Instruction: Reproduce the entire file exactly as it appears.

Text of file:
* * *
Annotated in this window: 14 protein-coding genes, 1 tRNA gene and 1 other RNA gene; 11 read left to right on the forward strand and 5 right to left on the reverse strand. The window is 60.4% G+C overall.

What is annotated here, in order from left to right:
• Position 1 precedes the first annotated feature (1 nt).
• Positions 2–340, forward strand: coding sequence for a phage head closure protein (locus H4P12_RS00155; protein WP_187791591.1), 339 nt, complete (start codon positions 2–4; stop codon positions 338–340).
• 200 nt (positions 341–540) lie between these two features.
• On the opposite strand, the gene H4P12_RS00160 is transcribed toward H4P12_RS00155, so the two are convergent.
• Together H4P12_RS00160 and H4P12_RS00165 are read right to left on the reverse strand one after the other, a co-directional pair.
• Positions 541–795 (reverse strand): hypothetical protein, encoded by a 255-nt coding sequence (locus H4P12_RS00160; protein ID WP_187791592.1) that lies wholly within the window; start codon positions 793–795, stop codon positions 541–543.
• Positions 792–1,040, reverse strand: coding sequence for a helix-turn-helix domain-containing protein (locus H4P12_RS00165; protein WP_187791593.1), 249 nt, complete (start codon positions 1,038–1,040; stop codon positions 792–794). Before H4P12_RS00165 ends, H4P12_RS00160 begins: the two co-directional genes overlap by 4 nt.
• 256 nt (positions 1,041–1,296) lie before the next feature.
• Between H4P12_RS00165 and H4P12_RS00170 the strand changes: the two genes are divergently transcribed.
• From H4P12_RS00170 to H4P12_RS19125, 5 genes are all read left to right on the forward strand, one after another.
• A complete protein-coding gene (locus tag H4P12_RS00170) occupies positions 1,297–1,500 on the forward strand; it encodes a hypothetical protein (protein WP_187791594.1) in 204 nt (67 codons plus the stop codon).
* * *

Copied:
Annotated in this window: 14 protein-coding genes, 1 tRNA gene and 1 other RNA gene; 11 read left to right on the forward strand and 5 right to left on the reverse strand. The window is 60.4% G+C overall.

What is annotated here, in order from left to right:
• Position 1 precedes the first annotated feature (1 nt).
• Positions 2–340, forward strand: coding sequence for a phage head closure protein (locus H4P12_RS00155; protein WP_187791591.1), 339 nt, complete (start codon positions 2–4; stop codon positions 338–340).
• 200 nt (positions 341–540) lie between these two features.
• On the opposite strand, the gene H4P12_RS00160 is transcribed toward H4P12_RS00155, so the two are convergent.
• Together H4P12_RS00160 and H4P12_RS00165 are read right to left on the reverse strand one after the other, a co-directional pair.
• Positions 541–795 (reverse strand): hypothetical protein, encoded by a 255-nt coding sequence (locus H4P12_RS00160; protein ID WP_187791592.1) that lies wholly within the window; start codon positions 793–795, stop codon positions 541–543.
• Positions 792–1,040, reverse strand: coding sequence for a helix-turn-helix domain-containing protein (locus H4P12_RS00165; protein WP_187791593.1), 249 nt, complete (start codon positions 1,038–1,040; stop codon positions 792–794). Before H4P12_RS00165 ends, H4P12_RS00160 begins: the two co-directional genes overlap by 4 nt.
• 256 nt (positions 1,041–1,296) lie before the next feature.
• Between H4P12_RS00165 and H4P12_RS00170 the strand changes: the two genes are divergently transcribed.
• From H4P12_RS00170 to H4P12_RS19125, 5 genes are all read left to right on the forward strand, one after another.
• A complete protein-coding gene (locus tag H4P12_RS00170) occupies positions 1,297–1,500 on the forward strand; it encodes a hypothetical protein (protein WP_187791594.1) in 204 nt (67 codons plus the stop codon).